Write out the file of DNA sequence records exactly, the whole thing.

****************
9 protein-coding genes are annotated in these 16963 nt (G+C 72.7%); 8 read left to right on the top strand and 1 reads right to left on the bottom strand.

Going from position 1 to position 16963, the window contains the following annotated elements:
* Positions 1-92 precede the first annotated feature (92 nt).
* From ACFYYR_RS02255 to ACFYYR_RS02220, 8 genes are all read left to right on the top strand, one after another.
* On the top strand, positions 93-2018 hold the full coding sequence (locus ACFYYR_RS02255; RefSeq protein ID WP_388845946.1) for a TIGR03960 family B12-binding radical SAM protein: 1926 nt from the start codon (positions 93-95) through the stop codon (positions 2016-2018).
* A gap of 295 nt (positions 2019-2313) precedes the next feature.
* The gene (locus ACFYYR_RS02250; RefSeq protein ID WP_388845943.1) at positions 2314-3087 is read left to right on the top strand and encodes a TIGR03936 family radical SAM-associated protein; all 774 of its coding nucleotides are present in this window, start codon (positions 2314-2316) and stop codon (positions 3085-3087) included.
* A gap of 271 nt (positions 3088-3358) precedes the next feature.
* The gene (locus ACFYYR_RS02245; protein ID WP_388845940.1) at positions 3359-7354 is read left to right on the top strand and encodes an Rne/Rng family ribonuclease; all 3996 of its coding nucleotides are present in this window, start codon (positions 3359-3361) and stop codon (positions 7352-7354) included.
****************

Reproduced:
9 protein-coding genes are annotated in these 16963 nt (G+C 72.7%); 8 read left to right on the top strand and 1 reads right to left on the bottom strand.

Going from position 1 to position 16963, the window contains the following annotated elements:
* Positions 1-92 precede the first annotated feature (92 nt).
* From ACFYYR_RS02255 to ACFYYR_RS02220, 8 genes are all read left to right on the top strand, one after another.
* On the top strand, positions 93-2018 hold the full coding sequence (locus ACFYYR_RS02255; RefSeq protein ID WP_388845946.1) for a TIGR03960 family B12-binding radical SAM protein: 1926 nt from the start codon (positions 93-95) through the stop codon (positions 2016-2018).
* A gap of 295 nt (positions 2019-2313) precedes the next feature.
* The gene (locus ACFYYR_RS02250; RefSeq protein ID WP_388845943.1) at positions 2314-3087 is read left to right on the top strand and encodes a TIGR03936 family radical SAM-associated protein; all 774 of its coding nucleotides are present in this window, start codon (positions 2314-2316) and stop codon (positions 3085-3087) included.
* A gap of 271 nt (positions 3088-3358) precedes the next feature.
* The gene (locus ACFYYR_RS02245; protein ID WP_388845940.1) at positions 3359-7354 is read left to right on the top strand and encodes an Rne/Rng family ribonuclease; all 3996 of its coding nucleotides are present in this window, start codon (positions 3359-3361) and stop codon (positions 7352-7354) included.